We feel loneliness because we cannot share with anyone how we truly feel. Or, we are so overwhelmed by the demands of everyday life that we are unable to nurture meaningful relationships that are not couched in terms of work responsibility and family duty.
Sometimes it is just our own fault. We are never fully honest about our real feelings because it is not safe to share them, or we suspect others would be disappointed if they knew the real "me", or had a up close and personal look at our personal demons.
In the midst of such loneliness stands the shadow of One who whispers, "I will never leave you or forsake you", or, "I am with you always"--words that should bring comfort because they affirm we are never really alone. Because we cannot see God, nor often do we feel His presence, it is an exercise of faith to reach into the shadows and embrace Him.
I choose to do that today...will you?
Tuesday, September 01, 2009
Tuesday morning is a day I both love and hate,; hence my love-hate relationship with administrative work...and Tuesdays in general.
For me Tuesdays "invite" a summary of Sunday concerns, a response to congregational communications (e-mails, notes, verbal messages, bulletin "tear-offs", etc.), a setting of weekly appointments, an agenda for weekly staff meeting (and the meeting itself) and a general pulling together of all thh things necessary to get caught up and on top of things...so that I can move ahead with the challenges of a new week. m As I conclude that work today, I will have spent about twelve hours keeping my secretary doing deep-breathing exercises(fortunately--for her--she went home three hours ago)and cooling off my computer which by day's end feels hot to the touch!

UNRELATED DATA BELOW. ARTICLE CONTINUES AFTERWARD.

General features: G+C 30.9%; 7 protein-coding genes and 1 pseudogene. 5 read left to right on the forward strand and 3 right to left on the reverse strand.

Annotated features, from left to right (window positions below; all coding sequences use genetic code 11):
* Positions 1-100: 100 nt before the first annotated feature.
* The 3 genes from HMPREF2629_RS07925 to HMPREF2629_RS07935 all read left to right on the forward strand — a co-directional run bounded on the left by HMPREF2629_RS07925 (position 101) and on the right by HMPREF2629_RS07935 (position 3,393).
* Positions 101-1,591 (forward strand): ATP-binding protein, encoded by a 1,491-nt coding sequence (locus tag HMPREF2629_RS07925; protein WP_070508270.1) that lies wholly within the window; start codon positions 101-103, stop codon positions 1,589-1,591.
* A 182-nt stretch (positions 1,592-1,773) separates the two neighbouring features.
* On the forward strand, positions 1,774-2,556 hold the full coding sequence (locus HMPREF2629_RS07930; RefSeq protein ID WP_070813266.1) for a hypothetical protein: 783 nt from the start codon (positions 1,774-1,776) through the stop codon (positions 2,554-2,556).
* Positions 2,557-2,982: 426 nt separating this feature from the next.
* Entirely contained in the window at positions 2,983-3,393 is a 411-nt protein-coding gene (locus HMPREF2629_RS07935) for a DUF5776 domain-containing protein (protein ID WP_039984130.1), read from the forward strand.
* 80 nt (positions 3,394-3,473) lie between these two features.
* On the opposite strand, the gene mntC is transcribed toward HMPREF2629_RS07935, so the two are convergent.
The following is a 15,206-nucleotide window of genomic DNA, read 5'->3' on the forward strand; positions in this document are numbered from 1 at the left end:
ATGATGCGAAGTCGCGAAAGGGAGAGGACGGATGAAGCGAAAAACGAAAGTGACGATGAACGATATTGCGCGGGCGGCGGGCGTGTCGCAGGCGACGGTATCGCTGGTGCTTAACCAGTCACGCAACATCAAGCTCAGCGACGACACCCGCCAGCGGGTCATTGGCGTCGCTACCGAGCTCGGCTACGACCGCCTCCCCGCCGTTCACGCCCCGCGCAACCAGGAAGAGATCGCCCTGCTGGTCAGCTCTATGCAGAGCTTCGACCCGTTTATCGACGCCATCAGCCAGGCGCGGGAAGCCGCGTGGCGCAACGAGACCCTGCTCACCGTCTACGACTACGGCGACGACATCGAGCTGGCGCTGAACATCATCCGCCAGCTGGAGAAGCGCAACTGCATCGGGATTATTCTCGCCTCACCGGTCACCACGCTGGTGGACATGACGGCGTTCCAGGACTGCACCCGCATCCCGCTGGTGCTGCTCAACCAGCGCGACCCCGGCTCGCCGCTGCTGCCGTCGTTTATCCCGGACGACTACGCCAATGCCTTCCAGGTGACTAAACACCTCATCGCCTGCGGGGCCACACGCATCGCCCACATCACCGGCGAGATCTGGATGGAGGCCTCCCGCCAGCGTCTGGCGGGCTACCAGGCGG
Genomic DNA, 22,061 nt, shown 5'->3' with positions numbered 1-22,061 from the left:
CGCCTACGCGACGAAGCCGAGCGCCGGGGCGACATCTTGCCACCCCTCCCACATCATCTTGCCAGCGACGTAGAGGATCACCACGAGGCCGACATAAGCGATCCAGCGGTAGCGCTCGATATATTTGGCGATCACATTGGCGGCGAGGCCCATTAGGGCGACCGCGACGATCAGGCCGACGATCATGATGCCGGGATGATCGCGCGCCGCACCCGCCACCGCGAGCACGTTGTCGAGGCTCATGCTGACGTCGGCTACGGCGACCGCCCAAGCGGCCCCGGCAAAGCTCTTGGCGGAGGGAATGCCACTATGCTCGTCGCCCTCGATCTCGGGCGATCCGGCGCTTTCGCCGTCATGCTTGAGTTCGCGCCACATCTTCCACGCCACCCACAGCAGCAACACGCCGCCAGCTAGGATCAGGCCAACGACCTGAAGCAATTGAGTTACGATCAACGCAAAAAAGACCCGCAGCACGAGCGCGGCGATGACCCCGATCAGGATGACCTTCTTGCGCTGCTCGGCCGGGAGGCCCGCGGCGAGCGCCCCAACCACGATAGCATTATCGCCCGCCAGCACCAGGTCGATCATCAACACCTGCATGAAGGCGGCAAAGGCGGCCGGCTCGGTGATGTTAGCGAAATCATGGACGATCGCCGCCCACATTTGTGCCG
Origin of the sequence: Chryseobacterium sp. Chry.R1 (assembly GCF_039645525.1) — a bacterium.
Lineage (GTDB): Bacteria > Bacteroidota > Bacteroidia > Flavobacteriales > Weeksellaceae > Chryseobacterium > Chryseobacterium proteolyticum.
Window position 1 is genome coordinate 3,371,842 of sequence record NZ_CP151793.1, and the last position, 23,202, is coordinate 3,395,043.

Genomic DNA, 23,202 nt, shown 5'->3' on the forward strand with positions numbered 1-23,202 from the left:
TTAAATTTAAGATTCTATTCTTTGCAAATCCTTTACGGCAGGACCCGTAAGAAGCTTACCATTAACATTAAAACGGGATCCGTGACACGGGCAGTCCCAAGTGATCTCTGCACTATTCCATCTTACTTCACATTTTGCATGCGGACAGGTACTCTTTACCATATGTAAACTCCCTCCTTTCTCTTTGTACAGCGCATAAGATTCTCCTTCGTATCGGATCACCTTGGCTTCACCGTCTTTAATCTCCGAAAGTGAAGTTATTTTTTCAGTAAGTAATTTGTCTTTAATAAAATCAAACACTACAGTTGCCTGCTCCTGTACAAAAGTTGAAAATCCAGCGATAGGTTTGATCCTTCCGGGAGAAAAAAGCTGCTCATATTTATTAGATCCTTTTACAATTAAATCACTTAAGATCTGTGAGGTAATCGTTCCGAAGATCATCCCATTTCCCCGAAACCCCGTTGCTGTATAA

What is it I "hate" about administrative work? Sometimes it seems intensely impersonal. There are no faces in front of me and I am writing down messages and communicating with people I cannot see. Another ongoing frustration is that though my intentions are usually well- motivated, my communciation is not always well-received (why can't they "get it?"). The painful result is that there is the creation of additional communciation responsibility that is time-consuming, and sometimes, equally non-productive.
But is is not all bad! There are some things I really love about administrative work. There is the elixir (while I am doing it) that I am getting things done, and all will be better now (hah!) There is also the overwhelming sense of the importance of communication and response which affirms the value of the individual and extends the opportunity for dialogue for things that cannot simply be reduced to a program overhaul or a handshale and a promise to do better.
It's Tuesday and today, though I am tired, has been more about the "love" side of the work. The bugaboos were present, to be sure, but the administrative birthday lunch for a staff member, the prayer time with a husband seeking counsel for a critical decision and the early morning coffee with a friend who is getting married, made the day meaningful for me.